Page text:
Denmark voters reject recall petitions
By Gail Geraghty
Denmark voters rejected efforts to recall two of its three selectmen in Tuesday’s special referendum. Turnout was very high, with nearly a third of the town’s population turning out to reject the recalls of Bevery Caparco, by a vote of 151 yes, 185 no; and Richard Mason, by a vote of 156 yes, 182 no.
The vote might have gone the other way, had it not been for a late-hour effort by some townspeople to push back against the campaign to remove the selectmen. The recall campaign was spearheaded by some residents who were upset over the board’s handling of concerns raised about the management style of Town Manager Dan Merhalski. Merhalski has announced his resignation, effective July 31.
A letter sent to all registered voters last week cautioned the town not to take such a “drastic step,” saying a recall “should be reserved for cases of criminal activity or gross negligence.”
The letter was signed by Holly Best, Katie Dunn, Chris Gouterman, Mari and Richard Hook, Laurie LaMountain, Dianne Lewis, Harold Smith, Carolyn and Terry Rhoads and Stan Struzynski.
The letter said that if Caparco and Mason were recalled, it would leave only newly-elected Selectman Rich Snow on the board for a state-mandated 70-day period before new selectmen could be sworn in. Since the Town Charter requires two selectmen to hold a quorum, there would not be any way to conduct the town’s business over the busy summer months, the letter said.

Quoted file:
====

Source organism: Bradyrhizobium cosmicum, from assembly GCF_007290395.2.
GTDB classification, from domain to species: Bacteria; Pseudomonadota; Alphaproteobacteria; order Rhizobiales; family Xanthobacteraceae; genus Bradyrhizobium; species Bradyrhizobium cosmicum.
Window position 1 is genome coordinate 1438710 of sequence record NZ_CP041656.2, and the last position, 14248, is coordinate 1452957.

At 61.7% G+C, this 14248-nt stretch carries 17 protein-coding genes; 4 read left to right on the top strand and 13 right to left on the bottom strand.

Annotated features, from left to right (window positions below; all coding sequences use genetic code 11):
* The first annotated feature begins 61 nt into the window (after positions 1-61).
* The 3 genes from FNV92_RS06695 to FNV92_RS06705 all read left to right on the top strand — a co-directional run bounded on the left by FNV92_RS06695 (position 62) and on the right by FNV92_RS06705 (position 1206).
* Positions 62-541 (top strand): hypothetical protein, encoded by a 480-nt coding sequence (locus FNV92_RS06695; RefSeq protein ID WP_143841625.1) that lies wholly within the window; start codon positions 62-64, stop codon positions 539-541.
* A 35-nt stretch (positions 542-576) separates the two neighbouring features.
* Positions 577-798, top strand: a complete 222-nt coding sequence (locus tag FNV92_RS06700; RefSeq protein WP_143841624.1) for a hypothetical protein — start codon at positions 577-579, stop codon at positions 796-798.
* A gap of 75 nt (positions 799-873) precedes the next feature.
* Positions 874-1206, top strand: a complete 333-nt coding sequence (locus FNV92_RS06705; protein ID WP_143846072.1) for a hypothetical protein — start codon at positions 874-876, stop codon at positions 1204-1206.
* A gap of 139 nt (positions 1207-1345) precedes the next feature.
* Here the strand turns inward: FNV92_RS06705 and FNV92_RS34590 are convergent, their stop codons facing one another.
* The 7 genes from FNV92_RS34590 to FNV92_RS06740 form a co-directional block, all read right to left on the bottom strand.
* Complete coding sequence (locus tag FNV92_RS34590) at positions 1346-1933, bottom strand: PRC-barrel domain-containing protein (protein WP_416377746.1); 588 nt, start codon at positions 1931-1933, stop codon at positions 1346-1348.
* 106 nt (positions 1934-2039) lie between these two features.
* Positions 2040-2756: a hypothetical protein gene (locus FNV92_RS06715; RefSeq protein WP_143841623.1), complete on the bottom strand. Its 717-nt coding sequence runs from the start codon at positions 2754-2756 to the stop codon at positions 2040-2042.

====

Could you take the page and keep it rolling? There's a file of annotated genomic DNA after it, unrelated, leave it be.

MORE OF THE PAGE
“While the sole selectman could pay the town’s recurring bills and payroll, no new committees could be established, no new town construction projects could be initiated, no vacant positions could be filled, no new contracts could be signed,” the letter stated. “The town’s Comprehensive Plan would be seriously impacted,” and the cable franchise would be automatically renewed without the benefit of negotiation.
Worse still, Denmark would have to wait until mid-September, when it once again had a full board, to even begin searching for Merhalski’s replacement, the letter said, “Effectively leaving us without day-to-day management, and with a significant amount of unfinished business.”
The letter attributed events leading up to the recall vote as the result of a “clash of personalities and misunderstanding,” and not justifying a recall.
The recall petition listed four separate reasons as justification for recalling Caparco and Mason (the third selectman, Ed Enos, was stepping down and therefore was not included): an illegal executive session, failure to respond to the earlier petition, a vote to not allow public comment about Merhalski’s actions as town manager, and errors or omissions in minutes of Selectmen’s meetings.
The petitioners had also alleged that Merhalski threatened and harassed Code Enforcement Officer Michael Lee with a series of memos requiring him to keep office hours. Lee has since been placed on paid administrative leave, pending an investigation by an outside consultant.
Snow said now that the recall has been decided, “We’re going to move forward, and hopefully we’ll all get along.” He noted that it was a large group of people who signed the petition for the recall.
“There’s been some issues. And I hope it’s a wakeup call for everyone, and now we can get things done for the town.”